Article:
Dog Health

Chronic Renal Failure in Dogs

Chronic renal failure (CRF) can affect a dog of any age, breed or gender. It is actually a normal part of the aging process and the average age that owners begin to notice symptoms is seven.

The kidneys work as a filtration system for the blood, removing waste products through the urinary tract. When they do not work as they should, waste products build up and the clinical signs of kidney disease develop:

  • increase in water consumption
  • increase in urine production
  • blood in urine or stool
  • lethargy and weight loss
  • loss of appetite or anorexia
  • ‘ vomiting
  • loss of muscle tone
  • ‘ diarrhea’
  • gastrointestinal ulcers
  • bad breath
  • exercise intolerance
  • eventually, urination and drinking slack as the kidneys are unable to produce urine and the puffy look of water retention will begin to show

The increase in water consumption, or polydipsia, is the bodies attempt to flush out the build up of toxins. The increased urination, or polyuria, is caused by the increased water intake but the kidneys are unable to concentrate the urine so it is a almost clear in color with little to no odor.

Symptoms of Cronic Renal Failure in Dogs

Symptoms of CRF usually do not show until the disease is in an advanced stage, normally when the kidneys are functioning at only twenty-five percent function. By this time, it is often too late for treatment to do much besides make the dog more comfortable and help alleviate symptoms. Dogs with chronic renal failure can live for a few months to a few years depending on how well the dog takes to treatment and how quickly the disease progresses.

Although CRF can occur in any dog, there are breeds that are prone to congenital renal failure that can often develop when the dog is still young. These breeds include Basengi, Beagle, Bull Terrier, Cairn Terrier, Chow, Cocker Spaniel, Doberman Pinscher, German Shepherd Dog, Lhasa Apso, Miniature Schnauzer, Norwegian Elkhound, Rottweiler, Samoyed, Chinese Shar Pei, Shih Tzu, Soft-coated Wheaten Terrier and Standard Poodle.

Most owners initially notice the increase in thirst but put it down to just a sign of old age. Often it triggers them to switch the dog to a senior diet, which, because it is lower in protein, sodium and phosphate, lessens the load put on the kidneys. This helps to alleviate the symptoms for anywhere from a few months to a few years. When the dog begins to drink excessively again, this time with a marked increase in the quantity and frequency of urination, the owner realizes quickly realizes there is a problem.

A veterinarian will first do a physical exam in an attempt to diagnosis the problem. Active renal disease can mask the severity of the disease so the vet must clear up these symptoms first rehydration, correcting ph imbalances and alleviating any metabolic issues. A physical exam may reveal small or irregular kidneys, weight loss and loss of muscle tone, pale mucous membranes, oral ulcers and uremic breath. Lab tests will include a complete blood count (CBC), blood chemistry analysis and urinalysis. X-rays, ultrasound and urine culture may also be requested to further diagnosis what stage the disease is in currently.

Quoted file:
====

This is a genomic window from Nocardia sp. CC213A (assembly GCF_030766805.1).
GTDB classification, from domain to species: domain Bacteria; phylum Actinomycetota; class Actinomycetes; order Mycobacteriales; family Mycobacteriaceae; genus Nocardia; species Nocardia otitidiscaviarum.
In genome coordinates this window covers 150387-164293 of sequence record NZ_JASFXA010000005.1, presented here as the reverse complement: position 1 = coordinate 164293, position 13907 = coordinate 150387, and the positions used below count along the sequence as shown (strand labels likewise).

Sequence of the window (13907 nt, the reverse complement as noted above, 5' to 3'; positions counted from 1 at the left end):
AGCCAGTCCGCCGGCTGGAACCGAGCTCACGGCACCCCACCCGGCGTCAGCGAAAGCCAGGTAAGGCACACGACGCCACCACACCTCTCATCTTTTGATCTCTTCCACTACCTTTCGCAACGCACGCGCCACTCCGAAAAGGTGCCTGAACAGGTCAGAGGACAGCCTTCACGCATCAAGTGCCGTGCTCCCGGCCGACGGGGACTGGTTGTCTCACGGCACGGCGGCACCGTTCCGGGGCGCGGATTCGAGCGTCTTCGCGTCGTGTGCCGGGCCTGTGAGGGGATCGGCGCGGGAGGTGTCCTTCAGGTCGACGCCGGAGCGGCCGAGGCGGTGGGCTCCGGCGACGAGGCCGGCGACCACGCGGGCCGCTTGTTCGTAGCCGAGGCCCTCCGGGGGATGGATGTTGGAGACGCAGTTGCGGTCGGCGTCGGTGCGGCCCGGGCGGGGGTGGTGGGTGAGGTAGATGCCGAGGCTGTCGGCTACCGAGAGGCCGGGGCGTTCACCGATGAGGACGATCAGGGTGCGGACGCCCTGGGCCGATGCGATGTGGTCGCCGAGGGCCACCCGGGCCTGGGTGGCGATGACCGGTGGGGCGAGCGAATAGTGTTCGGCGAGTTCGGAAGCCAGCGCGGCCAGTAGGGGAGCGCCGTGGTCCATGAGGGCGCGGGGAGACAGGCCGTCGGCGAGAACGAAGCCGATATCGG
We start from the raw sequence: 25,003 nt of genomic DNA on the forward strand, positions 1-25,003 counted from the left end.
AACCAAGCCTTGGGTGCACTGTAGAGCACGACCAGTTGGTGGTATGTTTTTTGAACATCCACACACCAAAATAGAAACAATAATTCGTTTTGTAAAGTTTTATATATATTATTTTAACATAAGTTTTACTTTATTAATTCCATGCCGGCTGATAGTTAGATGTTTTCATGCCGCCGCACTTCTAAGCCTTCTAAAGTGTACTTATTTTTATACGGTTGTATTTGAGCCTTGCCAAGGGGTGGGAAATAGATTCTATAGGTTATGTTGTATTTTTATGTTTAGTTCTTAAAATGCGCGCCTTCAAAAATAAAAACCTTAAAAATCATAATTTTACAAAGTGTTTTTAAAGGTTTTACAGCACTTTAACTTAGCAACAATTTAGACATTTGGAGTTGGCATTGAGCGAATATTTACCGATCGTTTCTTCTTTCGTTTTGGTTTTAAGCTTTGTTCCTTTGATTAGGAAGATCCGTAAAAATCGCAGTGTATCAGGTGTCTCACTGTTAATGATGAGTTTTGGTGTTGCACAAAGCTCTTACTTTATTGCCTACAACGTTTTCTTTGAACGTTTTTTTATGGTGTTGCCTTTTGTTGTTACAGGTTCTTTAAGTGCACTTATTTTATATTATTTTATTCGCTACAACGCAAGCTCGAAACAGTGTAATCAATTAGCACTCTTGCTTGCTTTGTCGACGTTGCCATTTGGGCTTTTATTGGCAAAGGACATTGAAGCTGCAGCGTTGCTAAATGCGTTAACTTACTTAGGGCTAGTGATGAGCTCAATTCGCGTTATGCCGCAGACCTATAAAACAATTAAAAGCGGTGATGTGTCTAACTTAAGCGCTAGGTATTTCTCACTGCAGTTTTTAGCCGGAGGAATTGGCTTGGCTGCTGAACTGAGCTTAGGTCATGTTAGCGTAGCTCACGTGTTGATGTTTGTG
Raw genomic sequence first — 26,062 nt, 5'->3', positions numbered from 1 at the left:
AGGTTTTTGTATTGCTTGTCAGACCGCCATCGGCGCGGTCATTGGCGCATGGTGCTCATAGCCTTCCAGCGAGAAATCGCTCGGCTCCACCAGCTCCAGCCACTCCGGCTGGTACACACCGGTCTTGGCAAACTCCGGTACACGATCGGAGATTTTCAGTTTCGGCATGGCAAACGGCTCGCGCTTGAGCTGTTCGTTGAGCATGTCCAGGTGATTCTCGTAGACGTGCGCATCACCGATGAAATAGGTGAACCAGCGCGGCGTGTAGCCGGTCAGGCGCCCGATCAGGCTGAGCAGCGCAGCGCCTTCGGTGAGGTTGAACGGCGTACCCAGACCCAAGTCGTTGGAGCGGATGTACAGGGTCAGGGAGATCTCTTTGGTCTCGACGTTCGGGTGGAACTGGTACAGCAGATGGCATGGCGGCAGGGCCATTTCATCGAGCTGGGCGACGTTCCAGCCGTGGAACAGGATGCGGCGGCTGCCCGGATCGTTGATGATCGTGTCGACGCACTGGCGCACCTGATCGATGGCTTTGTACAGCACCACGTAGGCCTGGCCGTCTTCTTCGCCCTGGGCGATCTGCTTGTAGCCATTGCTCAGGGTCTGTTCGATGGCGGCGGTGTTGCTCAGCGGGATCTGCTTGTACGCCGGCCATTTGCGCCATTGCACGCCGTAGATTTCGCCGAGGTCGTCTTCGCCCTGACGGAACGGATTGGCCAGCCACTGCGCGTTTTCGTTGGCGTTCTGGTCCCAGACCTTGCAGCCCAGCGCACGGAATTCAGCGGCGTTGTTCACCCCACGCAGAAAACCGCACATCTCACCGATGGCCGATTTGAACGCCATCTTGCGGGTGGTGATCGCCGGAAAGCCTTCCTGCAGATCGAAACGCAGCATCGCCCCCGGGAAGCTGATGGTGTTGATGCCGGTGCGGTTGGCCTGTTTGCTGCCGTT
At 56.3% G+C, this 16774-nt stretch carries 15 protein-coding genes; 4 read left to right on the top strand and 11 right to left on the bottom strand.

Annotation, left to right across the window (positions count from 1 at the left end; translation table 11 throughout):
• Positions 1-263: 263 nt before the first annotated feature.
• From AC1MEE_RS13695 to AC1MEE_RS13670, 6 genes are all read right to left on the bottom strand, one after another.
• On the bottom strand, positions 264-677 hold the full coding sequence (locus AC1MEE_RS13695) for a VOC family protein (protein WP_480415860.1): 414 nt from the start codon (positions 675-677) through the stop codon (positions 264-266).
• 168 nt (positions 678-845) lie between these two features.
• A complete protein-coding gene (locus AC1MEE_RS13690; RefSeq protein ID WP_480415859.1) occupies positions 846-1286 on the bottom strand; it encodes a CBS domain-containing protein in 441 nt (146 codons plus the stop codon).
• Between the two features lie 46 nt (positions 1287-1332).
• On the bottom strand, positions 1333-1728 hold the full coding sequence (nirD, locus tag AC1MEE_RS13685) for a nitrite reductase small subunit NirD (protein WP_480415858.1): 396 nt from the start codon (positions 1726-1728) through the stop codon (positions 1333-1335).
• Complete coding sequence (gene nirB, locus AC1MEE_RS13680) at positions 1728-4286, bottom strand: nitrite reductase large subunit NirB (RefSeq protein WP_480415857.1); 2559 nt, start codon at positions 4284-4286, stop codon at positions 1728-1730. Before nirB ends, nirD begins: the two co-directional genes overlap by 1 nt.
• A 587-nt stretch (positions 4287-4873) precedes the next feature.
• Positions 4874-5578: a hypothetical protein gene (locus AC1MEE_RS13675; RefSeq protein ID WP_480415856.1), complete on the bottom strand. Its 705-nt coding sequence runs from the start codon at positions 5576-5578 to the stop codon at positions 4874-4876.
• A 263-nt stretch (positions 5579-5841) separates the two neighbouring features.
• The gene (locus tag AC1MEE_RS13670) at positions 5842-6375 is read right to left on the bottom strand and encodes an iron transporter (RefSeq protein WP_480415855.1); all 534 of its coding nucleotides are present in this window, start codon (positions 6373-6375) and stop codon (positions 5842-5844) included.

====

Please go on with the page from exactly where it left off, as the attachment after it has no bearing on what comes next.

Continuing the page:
Chronic renal failure is normally idiopathic or caused by the normal aging process, or congenital. However, other conditions and diseases can cause or exacerbate the problem. These include : kidney toxins, high blood calcium, inflammation of the internal structure of the kidneys, kidney infection, polycystic kidney disease, kidney stones, chronic urinary obstruction, some medications and lymphoma.

Renal diets are not just low in protein, they are low in salt and phosphorus as these both increase the load on the load on the kidneys by offsetting ph balance and causing water retention/dehydration. Veterinary formulated renal diets are also high in the naturally occurring anti-inflammatory Omega 3, fiber and vitamin D all with a neutral ph. These diets are also calorie dense so even if their appetite is off, the diet will hopefully help keep some weight on the dog.

Other treatment can include medications to control nausea, inappetence, electrolyte and mineral imbalances, hormonal deficiencies and high blood pressure. Subcutaneous fluids, sterile fluids injected under the skin, are often administered in moderate to severe cases while some severe cases may need more aggressive treatment that requires hospitalization.

Chronic renal failure can lead to other medical conditions such as inflammation and ulceration of the stomach and intestines, anemia, decreased red blood cells, urinary tract infections and systemic hypertension (hypertension and CRF combined often leads to blindness).

Early diagnosis and treatment is critical for dogs suffering from chronic renal failure. An early detection can slow the progression of the disease considerably, helping your dog to lead a longer, healthier life. At the first signs of the disease, make an appointment with your vet for a diagnosis and how best to treat the condition.

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